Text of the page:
This dress for ‘female gamers’ isn’t going over well
First, there was The Dress, the color-shifting frock that some are sure was white and gold, while others saw as blue and black. Now, there is The Gamer Dressunabashedly red and blackthats spawning controversy and memes in the gaming community.
Esports apparel company Cranium Apparel, which creates and sells jerseys for esports teams, revealed the dress on Twitter over the weekend in whats now a seriously ratioed tweet. Cranium Apparel posted a photo of the dress, which is essentially an elongated polyester jersey nipped in at the waist and without sleeves. (One of the more egregious features, a cleavage zipper, wont make it to the final version, Cranium Apparel said on the product listing.) The dress, advertised at $53, is described as never seen before in esports, designed to give a new identity to women in esports. The dress officially went up for sale on Tuesday.
GET READY FEMALE GAMING COMMUNITY, Cranium Apparel wrote on Twitter. ESPORTS DRESS NOW AVAILABLE. Its [sic] high time that we do something for the female gamers who receive so much backlash in the community. Stay Strong We Respect You. Proudly supporting #WOMENINESPORTS. Tag Every Female Gamer You Know.
GET READY FEMALE GAMING COMMUNITY! ?????
ESPORTS DRESS NOW AVAILABLE ?
Its high time that we do something for the female gamers who recieve so much backlash in the community!
Stay Strong…We Respect You ??
Proudly supporting #WOMENINESPORTS
Tag Every Female Gamer You Know?? pic.twitter.com/qSr3huP4MO
— Cranium Apparel ® (@CraniumApparel) March 2, 2019
The problem many are having with this idea isnt that its a dress. Dresses are great! As pointed out on Twitter by Whats Good Games co-founder Andrea Rene, its absolutely OK to love wearing dresses and playing video gamesand feminity is often used to discredit women, in games and elsewhere. At one point, I was told I couldnt wear dresses and be authentic talking about games, Rene wrote. I like to think I proved them wrong.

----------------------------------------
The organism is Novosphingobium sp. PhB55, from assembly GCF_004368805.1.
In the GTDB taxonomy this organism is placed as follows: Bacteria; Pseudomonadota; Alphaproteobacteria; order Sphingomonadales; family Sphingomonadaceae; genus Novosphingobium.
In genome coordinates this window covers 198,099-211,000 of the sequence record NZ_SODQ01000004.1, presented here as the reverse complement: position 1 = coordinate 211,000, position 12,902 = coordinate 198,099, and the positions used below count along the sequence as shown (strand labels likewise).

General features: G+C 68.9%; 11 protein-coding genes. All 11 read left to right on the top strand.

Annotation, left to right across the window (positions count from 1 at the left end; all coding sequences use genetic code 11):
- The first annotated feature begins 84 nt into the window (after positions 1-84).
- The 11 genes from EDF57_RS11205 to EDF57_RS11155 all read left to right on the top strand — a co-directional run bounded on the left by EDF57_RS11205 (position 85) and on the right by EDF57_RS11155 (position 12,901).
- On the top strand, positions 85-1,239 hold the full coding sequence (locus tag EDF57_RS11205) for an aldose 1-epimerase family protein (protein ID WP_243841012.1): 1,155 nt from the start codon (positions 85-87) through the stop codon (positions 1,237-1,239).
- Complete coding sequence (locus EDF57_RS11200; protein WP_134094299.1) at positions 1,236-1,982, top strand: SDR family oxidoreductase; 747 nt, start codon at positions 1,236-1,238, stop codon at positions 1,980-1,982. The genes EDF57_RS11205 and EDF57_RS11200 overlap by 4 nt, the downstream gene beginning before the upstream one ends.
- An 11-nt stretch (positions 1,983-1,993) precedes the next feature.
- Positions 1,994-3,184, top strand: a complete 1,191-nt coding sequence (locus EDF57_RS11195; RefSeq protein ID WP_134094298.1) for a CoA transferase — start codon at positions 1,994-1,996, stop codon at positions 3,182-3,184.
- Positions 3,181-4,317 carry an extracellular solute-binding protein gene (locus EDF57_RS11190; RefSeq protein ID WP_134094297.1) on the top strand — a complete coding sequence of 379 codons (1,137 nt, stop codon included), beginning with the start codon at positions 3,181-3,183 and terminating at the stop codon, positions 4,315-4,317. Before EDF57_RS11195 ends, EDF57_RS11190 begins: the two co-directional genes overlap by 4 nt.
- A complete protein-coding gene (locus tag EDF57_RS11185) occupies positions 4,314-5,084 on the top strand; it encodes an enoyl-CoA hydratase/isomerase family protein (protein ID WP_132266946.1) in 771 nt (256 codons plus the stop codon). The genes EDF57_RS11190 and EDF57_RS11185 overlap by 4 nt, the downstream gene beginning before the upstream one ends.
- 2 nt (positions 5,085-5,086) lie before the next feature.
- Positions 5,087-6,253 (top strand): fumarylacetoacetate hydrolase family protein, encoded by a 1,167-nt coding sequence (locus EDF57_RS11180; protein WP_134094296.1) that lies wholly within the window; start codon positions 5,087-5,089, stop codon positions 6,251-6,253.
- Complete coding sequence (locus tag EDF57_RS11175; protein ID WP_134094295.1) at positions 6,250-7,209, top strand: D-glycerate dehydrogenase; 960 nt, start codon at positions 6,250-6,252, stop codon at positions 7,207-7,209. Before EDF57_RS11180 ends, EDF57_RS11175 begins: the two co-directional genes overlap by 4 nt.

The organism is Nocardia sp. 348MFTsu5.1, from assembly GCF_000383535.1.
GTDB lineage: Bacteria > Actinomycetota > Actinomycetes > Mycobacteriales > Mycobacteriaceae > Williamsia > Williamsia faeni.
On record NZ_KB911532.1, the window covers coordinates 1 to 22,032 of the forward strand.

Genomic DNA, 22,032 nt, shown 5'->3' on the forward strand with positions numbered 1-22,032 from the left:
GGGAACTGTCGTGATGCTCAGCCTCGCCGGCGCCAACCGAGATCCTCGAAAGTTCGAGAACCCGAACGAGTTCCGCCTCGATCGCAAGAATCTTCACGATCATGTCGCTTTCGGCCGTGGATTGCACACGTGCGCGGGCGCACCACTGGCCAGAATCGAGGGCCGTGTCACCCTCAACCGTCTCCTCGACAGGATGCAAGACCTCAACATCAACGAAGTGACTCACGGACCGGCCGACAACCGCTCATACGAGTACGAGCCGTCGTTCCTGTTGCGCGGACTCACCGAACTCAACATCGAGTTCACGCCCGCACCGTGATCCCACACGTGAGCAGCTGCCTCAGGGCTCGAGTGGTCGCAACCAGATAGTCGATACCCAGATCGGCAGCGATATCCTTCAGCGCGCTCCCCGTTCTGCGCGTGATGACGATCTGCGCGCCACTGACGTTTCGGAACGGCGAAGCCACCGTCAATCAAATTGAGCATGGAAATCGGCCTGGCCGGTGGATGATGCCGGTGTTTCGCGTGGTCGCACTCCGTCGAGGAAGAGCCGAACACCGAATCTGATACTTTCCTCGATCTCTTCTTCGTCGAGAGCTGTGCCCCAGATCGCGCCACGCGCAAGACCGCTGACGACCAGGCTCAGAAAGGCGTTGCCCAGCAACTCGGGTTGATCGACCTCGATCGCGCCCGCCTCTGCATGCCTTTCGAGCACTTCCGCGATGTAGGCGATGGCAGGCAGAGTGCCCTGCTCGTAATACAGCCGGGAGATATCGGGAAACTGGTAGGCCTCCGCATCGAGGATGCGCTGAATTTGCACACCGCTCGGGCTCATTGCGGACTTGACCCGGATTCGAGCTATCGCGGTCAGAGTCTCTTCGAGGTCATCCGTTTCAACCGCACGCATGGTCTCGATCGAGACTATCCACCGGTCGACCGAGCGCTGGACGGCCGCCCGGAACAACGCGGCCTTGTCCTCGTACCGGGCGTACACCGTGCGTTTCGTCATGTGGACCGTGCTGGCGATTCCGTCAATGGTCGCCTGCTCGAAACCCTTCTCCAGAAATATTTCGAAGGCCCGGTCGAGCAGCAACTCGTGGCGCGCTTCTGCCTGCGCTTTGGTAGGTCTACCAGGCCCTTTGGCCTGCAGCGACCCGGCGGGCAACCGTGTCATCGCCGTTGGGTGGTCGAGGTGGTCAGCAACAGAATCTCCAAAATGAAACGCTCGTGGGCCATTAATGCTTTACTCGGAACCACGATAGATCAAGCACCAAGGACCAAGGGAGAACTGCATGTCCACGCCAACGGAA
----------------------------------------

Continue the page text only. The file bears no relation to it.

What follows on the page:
Its the messaging around the dress that many found issue withharassment of women in esports wont be fixed because of a dress. Nor will it create a new identity for women in gaming, especially in a landscape where women are already scrutinized for what they wear or how they look. (Many women who stream on Twitch are often called sexist names like booby streamers or Twitch thots, which Polygon reporter Julia Alexander defined as a term often used to insult a female streamer on a predominantly male platform.)
Media critic Nico Deyo noted that while the intention behind the dress was probably good-hearted, the message was an issue. The biggest problem, though, was the indication that this dress was to respect women and to make up for the harassment we suffer, which is just bonkers, Deyo told the Daily Dot. A dress is not going to make anyone be less harassed.
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Dawn Yohosie Hosie, a Dragon Ball FighterZ pro gamer, echoed that sentiment: It didnt recognize that womens esports dresses have been done before (and better), Hosie told the Daily Dot. The boob zipper and gaming chair colors masquerading as feminism and equal representation for both women and men in esports felt like the most consumerist solution to a very real problem in the esports arena.
Hosie added that she didnt find the dress offensive, just laughablea short dress is the last thing she wants to wear on stage while competing. Some people might feel comfortable competing in a dress, but Hosie does not. The idea of me crossing my legs while playing or having to be conscious of how Im sitting fills me with anxiety and the exact opposite of how I want to compete, she said.
Unsurprisingly, Cranium Apparel noted in a Twitter reply that no women were involved in the design or decision-making for the dress.
Which is unfortunte because its not like women just showed up recently on the esports scene. Women have always been interested in esports and gaming, and the fan base has grown exponentially in recent years. A 2018 Nielsen report found that the 29 percent of new esports fans skew less male than earlier esports fans. Twenty-five percent of esports fans, ages 13 to 40, are women, according to the report. In the U.K., analysts Kids Insights found that teenage girls and boys engage in esports at similar rates; in some instances, like attending live events, more girls were reported to have done so.